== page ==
Plenty of white flowers in the hedgerows now the Hawthorn is in bloom.
Blue Tit Nestbox News
Both parent birds are spending up to 14hrs a day finding food for their chicks.
Difficult to count them. It looks as though 7 of the 8 eggs hatched.
They are growing fast. Hope to put together some video very soon.
Yesterday I drove down to a mower centre on the coast to have a look at some ride on mowers. The route along the back country lanes takes me through the village of South Somercotes. Passing through the village I always have a quick glance at the village church. Very noticeable, even from a distance, is the size of the spire. I've been promising myself for years to stop and take a closer look but it is positioned near a narrow, dangerous Z bend in the road. This time, on the way back home, I found a nearby lane where it was safe to park.
The following photos were taken with my Nikon Coolpix S9050.
The tower and spire probably date back to the early 15th Century
The church is known as "The Queen of the Marsh".
Local legend suggests the spire was built so tall to act as a beacon for sailors.
The parish register dates back to 1558.
Once in through the North door
the 15th Century font can be seen. It is carved with the instruments of the Passion.
including two flails, two lances and four nails
The interior of the church is roomy and light.
Moving on through the chancel screen
one can see the altar table
and a harmonium. (I used to have one like that many years ago)
On a table there are two old bibles.
I had a close look at one of them
It contains many full colour illustrations. This is the title page.
Looking back towards the base of the tower
The belfry hold three bells, two dated 1423 and the other was cast in the 14th Century.
Outside -looking at the tower and spire from the South side
The South entrance porch
The walls of the church are a mixture of limestone, sandstone and greensand with some repairs patched with brick. The nave and chancel are roofed with Welsh slates and the aisles with lead.
Finally, a fascinating niche in the base of the tower
Information on the history of the church was gleaned from a small booklet produced by The Churches Conservation Trust.
I've mentioned Obooko a couple of times as a site where one can download free e-books. You need to register with the site. You will receive one notification email from them but no unwanted mail after that.
In the non-fiction - biography section is Blood, Sweat and Tea by Tom Reynolds.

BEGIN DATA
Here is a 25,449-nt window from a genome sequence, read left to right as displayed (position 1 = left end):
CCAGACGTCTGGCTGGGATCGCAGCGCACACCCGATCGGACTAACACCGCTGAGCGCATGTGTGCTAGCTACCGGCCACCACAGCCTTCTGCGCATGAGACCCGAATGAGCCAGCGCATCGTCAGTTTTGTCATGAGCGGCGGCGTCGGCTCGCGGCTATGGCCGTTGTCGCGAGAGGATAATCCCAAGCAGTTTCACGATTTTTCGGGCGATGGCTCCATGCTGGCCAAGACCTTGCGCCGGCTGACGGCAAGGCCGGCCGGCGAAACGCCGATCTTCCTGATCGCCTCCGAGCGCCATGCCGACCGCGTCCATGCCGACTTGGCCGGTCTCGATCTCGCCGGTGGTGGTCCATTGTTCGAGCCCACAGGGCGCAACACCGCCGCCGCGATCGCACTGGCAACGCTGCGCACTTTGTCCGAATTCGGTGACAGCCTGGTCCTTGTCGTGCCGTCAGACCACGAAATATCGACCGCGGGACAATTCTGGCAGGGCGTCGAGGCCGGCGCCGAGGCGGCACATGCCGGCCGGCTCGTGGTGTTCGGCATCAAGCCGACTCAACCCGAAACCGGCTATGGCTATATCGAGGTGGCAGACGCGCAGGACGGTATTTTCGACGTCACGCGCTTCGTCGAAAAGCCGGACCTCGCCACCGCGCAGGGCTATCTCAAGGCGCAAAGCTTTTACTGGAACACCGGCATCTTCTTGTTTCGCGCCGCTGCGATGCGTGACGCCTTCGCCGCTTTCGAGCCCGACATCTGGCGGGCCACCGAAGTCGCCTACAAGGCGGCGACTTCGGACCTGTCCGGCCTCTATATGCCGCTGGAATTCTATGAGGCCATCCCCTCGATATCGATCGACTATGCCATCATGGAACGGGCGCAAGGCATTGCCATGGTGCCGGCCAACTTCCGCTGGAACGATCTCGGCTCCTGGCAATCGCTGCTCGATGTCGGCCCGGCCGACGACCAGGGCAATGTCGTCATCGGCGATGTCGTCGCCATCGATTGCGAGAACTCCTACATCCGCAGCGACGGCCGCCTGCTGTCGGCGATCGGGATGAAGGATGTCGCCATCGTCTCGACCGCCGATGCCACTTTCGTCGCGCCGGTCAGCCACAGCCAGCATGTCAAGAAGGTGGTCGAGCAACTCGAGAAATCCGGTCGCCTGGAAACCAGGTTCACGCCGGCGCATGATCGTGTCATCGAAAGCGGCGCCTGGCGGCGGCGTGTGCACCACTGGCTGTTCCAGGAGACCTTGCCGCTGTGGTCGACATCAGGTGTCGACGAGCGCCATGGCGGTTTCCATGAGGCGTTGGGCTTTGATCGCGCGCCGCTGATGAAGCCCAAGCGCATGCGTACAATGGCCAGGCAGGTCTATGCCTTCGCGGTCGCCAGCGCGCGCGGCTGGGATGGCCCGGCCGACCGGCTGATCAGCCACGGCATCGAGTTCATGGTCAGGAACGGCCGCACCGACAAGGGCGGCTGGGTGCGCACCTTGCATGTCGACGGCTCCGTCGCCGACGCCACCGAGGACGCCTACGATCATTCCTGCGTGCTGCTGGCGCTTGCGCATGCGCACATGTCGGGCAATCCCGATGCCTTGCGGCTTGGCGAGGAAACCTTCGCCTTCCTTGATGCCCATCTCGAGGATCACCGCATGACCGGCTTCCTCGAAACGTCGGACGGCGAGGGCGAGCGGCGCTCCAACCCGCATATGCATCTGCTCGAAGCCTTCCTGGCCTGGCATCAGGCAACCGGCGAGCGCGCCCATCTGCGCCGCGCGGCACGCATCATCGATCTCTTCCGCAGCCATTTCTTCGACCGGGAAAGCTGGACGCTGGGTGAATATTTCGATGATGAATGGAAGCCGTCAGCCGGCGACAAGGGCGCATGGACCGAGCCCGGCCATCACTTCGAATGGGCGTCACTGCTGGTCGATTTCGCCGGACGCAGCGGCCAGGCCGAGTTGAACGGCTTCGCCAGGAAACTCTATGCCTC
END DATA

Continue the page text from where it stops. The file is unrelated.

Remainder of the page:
The book is based on the entries made by Tom in a blog he writes.
He is an ambulance medic working in London and details some of his experiences on the job.
I found it very difficult to put down, a riveting read throughout.
It can be downloaded in pdf, epub or kindle versions.
It looks as though the original blog included some photographs but they don't show in the epub version I installed.
Back in 2003, an EMT (Emergency Medical Technician) working for the
London Ambulance Service began writing a blog. It turned into this book.
Hold tight and get ready for fast-paced, graphic accounts of the
daily life of an EMT on the busy streets of London. It's funny and
heartwarming yet tragic and profound in parts, reflecting the realities
of providing emergency services in an inner-city environment.
Today we were back at the vets for Penny to have a check up after her dental work last week. Just one part of the gum still to heal fully otherwise OK.
When we drive back through the village of North Thoresby I always admire the thatched farmhouse which stands near the centre of the village. This photo is a still screen grab from the video made by my iPod acting as a car video.
I remember how it looked in 1991 after the roof caught fire and wondered at that time whether it would still be standing for much longer. As we can see it did arise from the ashes.
This is a grade II listed building and was graded as the earliest surviving mud-and-stud building which retains many rare original features. The tie beam is inscribed with the date 1683. Originally of mud-and-stud construction on a brick plinth it was encased in red brick some time in the 19th Century.
While I was searching for information I saw one estimate of its value was put at a little under £500,000.